Ali Ferzat

Sakharov Prize Laureate 2011
ferzat Ali Ferzat is Syria's best-known political satirist and cartoonist, and one of the Arab world's most famous cultural figures. Born in Hama in 1941, he has published more than 15,000 cartoons in Syrian and international newspapers and won awards for satirising dictators like Saddam Hussein and Muammar Gaddafi when they ruled Iraq and Libya respectively. His work pushed the boundaries of freedom of expression in Syria, targeting its feared security forces, and as the Arab Spring reached Syria in 2011, becoming more direct in attacking government figures, particularly President Bashar al-Assad. Syrians protesting the regime waved his cartoons in the streets. After he published a cartoon of al-Assad trying to hitchhike with Libyan dictator Muammar Ghaddafi, shown driving a getaway car at great speed, he was attacked in Damascus' Umayyad Square and badly beaten by masked men who deliberately broke his hands as they shouted at him to respect President al-Assad and obey his masters. Rendered unconscious by the beating, he was dragged along the road by the car into which he had been thrown, then pushed out and left on a street as dead.

Ali Ferzat not only recovered the use of hands, but broke the barrier of fear to become one of the regime's most outspoken critics through his words and his art. Unable to attend the Sakharov Prize ceremony in 2011 as he underwent treatment in Kuwait for his injuries, he received the award at the Sakharov Prize Network public debate held at the European Parliament in 2012, where he discussed with the EP President and other Arab Spring Laureates the revolution in Syria and the future of democracy following the Arab awakenings. As a Sakharov Laureate, he addressed the first edition of the Council of Europe's World Democracy Forum in 2012, in which year he was also voted as one of Time Magazine's 100 most influential people in the world. He has won various human rights awards and is the head of the Arab Cartoonists' Association.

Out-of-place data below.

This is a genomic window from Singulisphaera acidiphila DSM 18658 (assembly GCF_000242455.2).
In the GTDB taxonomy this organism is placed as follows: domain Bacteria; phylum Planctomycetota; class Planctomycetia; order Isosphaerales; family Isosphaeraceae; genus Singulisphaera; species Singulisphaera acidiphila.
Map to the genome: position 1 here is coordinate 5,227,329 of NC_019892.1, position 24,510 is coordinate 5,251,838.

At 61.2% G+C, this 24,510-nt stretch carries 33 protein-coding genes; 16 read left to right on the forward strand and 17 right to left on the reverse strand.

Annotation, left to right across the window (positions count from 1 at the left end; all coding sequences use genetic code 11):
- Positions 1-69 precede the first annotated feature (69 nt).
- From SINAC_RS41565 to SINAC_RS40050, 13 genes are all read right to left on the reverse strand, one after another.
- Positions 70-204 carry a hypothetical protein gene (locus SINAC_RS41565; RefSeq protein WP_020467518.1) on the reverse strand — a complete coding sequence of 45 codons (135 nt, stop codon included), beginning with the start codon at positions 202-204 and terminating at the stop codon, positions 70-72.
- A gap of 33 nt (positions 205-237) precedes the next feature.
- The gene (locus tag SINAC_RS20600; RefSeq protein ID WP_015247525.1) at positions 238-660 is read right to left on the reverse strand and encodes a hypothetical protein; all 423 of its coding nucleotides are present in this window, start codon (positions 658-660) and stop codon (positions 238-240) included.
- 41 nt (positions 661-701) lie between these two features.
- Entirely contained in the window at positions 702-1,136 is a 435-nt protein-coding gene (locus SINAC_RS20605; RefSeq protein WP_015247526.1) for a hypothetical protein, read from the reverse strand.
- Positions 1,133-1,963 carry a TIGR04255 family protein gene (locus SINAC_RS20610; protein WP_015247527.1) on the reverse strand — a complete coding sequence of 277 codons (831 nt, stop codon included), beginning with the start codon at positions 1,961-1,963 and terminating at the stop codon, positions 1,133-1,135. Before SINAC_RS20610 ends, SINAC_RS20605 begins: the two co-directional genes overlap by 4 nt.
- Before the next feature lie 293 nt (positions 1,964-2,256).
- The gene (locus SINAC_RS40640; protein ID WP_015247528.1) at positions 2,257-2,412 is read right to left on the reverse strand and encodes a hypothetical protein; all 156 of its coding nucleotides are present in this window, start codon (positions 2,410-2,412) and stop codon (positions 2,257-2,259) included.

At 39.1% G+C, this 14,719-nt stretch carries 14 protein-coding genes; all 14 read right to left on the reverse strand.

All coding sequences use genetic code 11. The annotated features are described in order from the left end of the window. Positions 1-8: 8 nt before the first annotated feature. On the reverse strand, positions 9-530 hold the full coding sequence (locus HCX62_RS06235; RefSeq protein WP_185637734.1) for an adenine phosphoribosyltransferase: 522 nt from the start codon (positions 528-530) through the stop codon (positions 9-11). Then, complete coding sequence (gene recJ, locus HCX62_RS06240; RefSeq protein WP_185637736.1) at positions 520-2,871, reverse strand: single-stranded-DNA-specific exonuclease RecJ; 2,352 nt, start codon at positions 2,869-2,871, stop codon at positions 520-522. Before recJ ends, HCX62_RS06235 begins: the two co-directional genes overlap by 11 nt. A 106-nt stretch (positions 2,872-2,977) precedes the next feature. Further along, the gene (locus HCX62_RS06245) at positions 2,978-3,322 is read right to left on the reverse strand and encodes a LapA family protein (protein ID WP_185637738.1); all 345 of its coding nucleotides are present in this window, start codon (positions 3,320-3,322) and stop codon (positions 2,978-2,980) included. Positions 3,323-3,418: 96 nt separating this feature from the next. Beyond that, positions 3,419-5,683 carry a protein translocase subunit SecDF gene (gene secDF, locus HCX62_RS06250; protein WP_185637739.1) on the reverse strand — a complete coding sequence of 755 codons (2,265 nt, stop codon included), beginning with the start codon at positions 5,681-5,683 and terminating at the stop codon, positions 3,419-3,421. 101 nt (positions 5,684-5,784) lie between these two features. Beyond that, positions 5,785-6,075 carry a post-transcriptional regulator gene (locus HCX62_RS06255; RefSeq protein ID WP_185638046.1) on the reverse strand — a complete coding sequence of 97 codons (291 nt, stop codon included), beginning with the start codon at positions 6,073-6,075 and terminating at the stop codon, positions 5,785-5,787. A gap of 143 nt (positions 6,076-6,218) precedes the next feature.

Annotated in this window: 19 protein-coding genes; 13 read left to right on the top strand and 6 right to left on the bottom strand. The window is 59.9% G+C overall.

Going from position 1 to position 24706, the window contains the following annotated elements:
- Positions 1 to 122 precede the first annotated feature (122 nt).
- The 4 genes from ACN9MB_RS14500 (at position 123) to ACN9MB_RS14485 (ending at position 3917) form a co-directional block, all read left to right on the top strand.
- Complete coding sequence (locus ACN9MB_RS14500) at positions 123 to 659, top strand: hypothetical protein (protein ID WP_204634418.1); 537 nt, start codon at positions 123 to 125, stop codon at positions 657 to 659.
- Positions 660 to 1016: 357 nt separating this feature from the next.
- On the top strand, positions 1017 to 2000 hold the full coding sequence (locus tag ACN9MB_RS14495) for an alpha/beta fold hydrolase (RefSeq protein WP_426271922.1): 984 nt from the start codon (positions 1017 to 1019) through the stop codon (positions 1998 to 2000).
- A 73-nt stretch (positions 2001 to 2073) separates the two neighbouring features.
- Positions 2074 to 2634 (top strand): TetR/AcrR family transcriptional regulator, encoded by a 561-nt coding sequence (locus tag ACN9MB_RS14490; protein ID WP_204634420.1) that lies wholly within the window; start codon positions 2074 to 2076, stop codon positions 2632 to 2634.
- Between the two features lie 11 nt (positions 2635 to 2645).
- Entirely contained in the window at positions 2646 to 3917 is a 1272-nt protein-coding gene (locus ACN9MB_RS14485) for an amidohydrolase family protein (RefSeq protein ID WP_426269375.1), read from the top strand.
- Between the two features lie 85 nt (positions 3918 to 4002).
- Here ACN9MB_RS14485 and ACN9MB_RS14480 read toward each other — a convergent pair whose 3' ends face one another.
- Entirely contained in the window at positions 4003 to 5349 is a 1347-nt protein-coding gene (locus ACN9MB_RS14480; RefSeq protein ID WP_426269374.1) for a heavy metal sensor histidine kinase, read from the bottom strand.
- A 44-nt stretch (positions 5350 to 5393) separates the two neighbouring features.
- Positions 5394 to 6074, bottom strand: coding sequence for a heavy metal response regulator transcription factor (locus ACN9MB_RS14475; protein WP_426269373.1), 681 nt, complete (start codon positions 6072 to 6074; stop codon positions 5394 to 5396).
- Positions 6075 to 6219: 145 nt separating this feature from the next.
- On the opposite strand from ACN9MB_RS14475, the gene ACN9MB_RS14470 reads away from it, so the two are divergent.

In 2014, Ferzat was the keynote speaker for the Sakharov Prize Network at the One World Human Rights Film Festival in Prague, where he met with government representatives, media and NGOs, bringing debate of the Syrian conflict back to the core of the tragedy: amidst the on-going conflict which has claimed hundreds of thousands of lives and displaced millions of people are the forgotten human hopes for dignity and freedom.